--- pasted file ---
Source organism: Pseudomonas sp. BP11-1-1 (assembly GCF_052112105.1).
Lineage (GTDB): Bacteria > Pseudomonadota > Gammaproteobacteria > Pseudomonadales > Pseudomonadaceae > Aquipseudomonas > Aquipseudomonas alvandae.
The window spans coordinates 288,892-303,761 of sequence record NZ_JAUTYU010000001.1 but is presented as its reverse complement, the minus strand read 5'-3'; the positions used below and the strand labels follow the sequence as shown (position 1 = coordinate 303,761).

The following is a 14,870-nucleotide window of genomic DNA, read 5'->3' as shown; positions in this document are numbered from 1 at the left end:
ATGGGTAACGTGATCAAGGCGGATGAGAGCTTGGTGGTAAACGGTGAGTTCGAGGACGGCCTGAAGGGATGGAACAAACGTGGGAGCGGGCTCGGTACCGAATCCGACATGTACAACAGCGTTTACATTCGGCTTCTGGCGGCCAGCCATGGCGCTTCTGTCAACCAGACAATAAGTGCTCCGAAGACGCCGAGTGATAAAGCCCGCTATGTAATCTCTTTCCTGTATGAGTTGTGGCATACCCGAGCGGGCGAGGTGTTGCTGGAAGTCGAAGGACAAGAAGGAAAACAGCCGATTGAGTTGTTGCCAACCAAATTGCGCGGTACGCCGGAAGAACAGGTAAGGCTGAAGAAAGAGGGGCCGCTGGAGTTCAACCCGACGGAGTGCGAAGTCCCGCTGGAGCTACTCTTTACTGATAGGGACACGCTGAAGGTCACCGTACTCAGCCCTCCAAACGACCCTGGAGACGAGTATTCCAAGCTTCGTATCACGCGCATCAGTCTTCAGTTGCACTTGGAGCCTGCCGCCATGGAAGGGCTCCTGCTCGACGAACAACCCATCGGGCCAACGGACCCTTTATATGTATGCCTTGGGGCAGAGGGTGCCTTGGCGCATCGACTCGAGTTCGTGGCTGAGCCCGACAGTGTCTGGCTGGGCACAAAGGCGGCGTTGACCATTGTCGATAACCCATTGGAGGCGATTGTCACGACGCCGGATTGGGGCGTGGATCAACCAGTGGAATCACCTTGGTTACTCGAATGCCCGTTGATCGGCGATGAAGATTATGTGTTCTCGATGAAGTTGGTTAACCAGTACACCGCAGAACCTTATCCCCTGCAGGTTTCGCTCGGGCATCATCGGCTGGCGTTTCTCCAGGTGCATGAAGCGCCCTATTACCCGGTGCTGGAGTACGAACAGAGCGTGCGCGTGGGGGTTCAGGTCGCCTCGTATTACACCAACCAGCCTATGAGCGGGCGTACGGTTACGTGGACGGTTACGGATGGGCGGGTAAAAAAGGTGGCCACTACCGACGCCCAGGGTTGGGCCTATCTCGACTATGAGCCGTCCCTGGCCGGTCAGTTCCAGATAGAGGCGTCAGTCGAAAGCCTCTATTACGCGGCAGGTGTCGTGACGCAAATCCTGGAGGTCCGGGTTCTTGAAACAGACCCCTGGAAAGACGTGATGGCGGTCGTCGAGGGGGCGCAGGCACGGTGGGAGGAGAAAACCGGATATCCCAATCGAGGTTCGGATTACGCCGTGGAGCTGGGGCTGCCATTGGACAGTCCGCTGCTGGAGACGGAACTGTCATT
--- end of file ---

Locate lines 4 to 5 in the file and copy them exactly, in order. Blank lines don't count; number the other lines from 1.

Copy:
The following is a 14,870-nucleotide window of genomic DNA, read 5'->3' as shown; positions in this document are numbered from 1 at the left end:
ATGGGTAACGTGATCAAGGCGGATGAGAGCTTGGTGGTAAACGGTGAGTTCGAGGACGGCCTGAAGGGATGGAACAAACGTGGGAGCGGGCTCGGTACCGAATCCGACATGTACAACAGCGTTTACATTCGGCTTCTGGCGGCCAGCCATGGCGCTTCTGTCAACCAGACAATAAGTGCTCCGAAGACGCCGAGTGATAAAGCCCGCTATGTAATCTCTTTCCTGTATGAGTTGTGGCATACCCGAGCGGGCGAGGTGTTGCTGGAAGTCGAAGGACAAGAAGGAAAACAGCCGATTGAGTTGTTGCCAACCAAATTGCGCGGTACGCCGGAAGAACAGGTAAGGCTGAAGAAAGAGGGGCCGCTGGAGTTCAACCCGACGGAGTGCGAAGTCCCGCTGGAGCTACTCTTTACTGATAGGGACACGCTGAAGGTCACCGTACTCAGCCCTCCAAACGACCCTGGAGACGAGTATTCCAAGCTTCGTATCACGCGCATCAGTCTTCAGTTGCACTTGGAGCCTGCCGCCATGGAAGGGCTCCTGCTCGACGAACAACCCATCGGGCCAACGGACCCTTTATATGTATGCCTTGGGGCAGAGGGTGCCTTGGCGCATCGACTCGAGTTCGTGGCTGAGCCCGACAGTGTCTGGCTGGGCACAAAGGCGGCGTTGACCATTGTCGATAACCCATTGGAGGCGATTGTCACGACGCCGGATTGGGGCGTGGATCAACCAGTGGAATCACCTTGGTTACTCGAATGCCCGTTGATCGGCGATGAAGATTATGTGTTCTCGATGAAGTTGGTTAACCAGTACACCGCAGAACCTTATCCCCTGCAGGTTTCGCTCGGGCATCATCGGCTGGCGTTTCTCCAGGTGCATGAAGCGCCCTATTACCCGGTGCTGGAGTACGAACAGAGCGTGCGCGTGGGGGTTCAGGTCGCCTCGTATTACACCAACCAGCCTATGAGCGGGCGTACGGTTACGTGGACGGTTACGGATGGGCGGGTAAAAAAGGTGGCCACTACCGACGCCCAGGGTTGGGCCTATCTCGACTATGAGCCGTCCCTGGCCGGTCAGTTCCAGATAGAGGCGTCAGTCGAAAGCCTCTATTACGCGGCAGGTGTCGTGACGCAAATCCTGGAGGTCCGGGTTCTTGAAACAGACCCCTGGAAAGACGTGATGGCGGTCGTCGAGGGGGCGCAGGCACGGTGGGAGGAGAAAACCGGATATCCCAATCGAGGTTCGGATTACGCCGTGGAGCTGGGGCTGCCATTGGACAGTCCGCTGCTGGAGACGGAACTGTCATT